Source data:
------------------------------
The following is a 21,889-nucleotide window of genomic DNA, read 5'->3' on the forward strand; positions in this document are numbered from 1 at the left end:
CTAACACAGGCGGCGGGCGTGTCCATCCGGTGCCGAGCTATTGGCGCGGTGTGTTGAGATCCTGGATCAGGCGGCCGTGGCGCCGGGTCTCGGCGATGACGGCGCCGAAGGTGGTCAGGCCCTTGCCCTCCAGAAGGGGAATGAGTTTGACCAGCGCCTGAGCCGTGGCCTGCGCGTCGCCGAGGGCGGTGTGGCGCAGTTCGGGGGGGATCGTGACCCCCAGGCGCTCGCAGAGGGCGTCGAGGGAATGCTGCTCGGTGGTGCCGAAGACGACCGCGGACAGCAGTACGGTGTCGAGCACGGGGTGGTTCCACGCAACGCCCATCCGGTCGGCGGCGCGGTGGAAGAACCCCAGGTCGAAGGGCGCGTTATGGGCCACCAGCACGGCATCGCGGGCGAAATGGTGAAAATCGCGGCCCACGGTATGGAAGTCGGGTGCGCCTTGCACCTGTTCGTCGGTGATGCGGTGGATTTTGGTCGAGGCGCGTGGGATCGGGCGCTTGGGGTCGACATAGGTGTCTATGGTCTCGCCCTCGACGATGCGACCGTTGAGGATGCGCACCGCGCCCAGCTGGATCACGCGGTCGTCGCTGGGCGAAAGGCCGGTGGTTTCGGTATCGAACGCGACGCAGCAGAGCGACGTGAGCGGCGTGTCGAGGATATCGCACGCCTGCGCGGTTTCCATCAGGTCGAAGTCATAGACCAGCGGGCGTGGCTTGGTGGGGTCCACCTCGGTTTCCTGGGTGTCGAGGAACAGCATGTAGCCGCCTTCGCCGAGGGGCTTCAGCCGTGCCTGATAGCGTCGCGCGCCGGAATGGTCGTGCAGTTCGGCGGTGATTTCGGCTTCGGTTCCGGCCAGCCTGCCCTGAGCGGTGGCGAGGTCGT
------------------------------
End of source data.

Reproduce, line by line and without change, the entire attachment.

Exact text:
The following is a 21,889-nucleotide window of genomic DNA, read 5'->3' on the forward strand; positions in this document are numbered from 1 at the left end:
CTAACACAGGCGGCGGGCGTGTCCATCCGGTGCCGAGCTATTGGCGCGGTGTGTTGAGATCCTGGATCAGGCGGCCGTGGCGCCGGGTCTCGGCGATGACGGCGCCGAAGGTGGTCAGGCCCTTGCCCTCCAGAAGGGGAATGAGTTTGACCAGCGCCTGAGCCGTGGCCTGCGCGTCGCCGAGGGCGGTGTGGCGCAGTTCGGGGGGGATCGTGACCCCCAGGCGCTCGCAGAGGGCGTCGAGGGAATGCTGCTCGGTGGTGCCGAAGACGACCGCGGACAGCAGTACGGTGTCGAGCACGGGGTGGTTCCACGCAACGCCCATCCGGTCGGCGGCGCGGTGGAAGAACCCCAGGTCGAAGGGCGCGTTATGGGCCACCAGCACGGCATCGCGGGCGAAATGGTGAAAATCGCGGCCCACGGTATGGAAGTCGGGTGCGCCTTGCACCTGTTCGTCGGTGATGCGGTGGATTTTGGTCGAGGCGCGTGGGATCGGGCGCTTGGGGTCGACATAGGTGTCTATGGTCTCGCCCTCGACGATGCGACCGTTGAGGATGCGCACCGCGCCCAGCTGGATCACGCGGTCGTCGCTGGGCGAAAGGCCGGTGGTTTCGGTATCGAACGCGACGCAGCAGAGCGACGTGAGCGGCGTGTCGAGGATATCGCACGCCTGCGCGGTTTCCATCAGGTCGAAGTCATAGACCAGCGGGCGTGGCTTGGTGGGGTCCACCTCGGTTTCCTGGGTGTCGAGGAACAGCATGTAGCCGCCTTCGCCGAGGGGCTTCAGCCGTGCCTGATAGCGTCGCGCGCCGGAATGGTCGTGCAGTTCGGCGGTGATTTCGGCTTCGGTTCCGGCCAGCCTGCCCTGAGCGGTGGCGAGGTCGT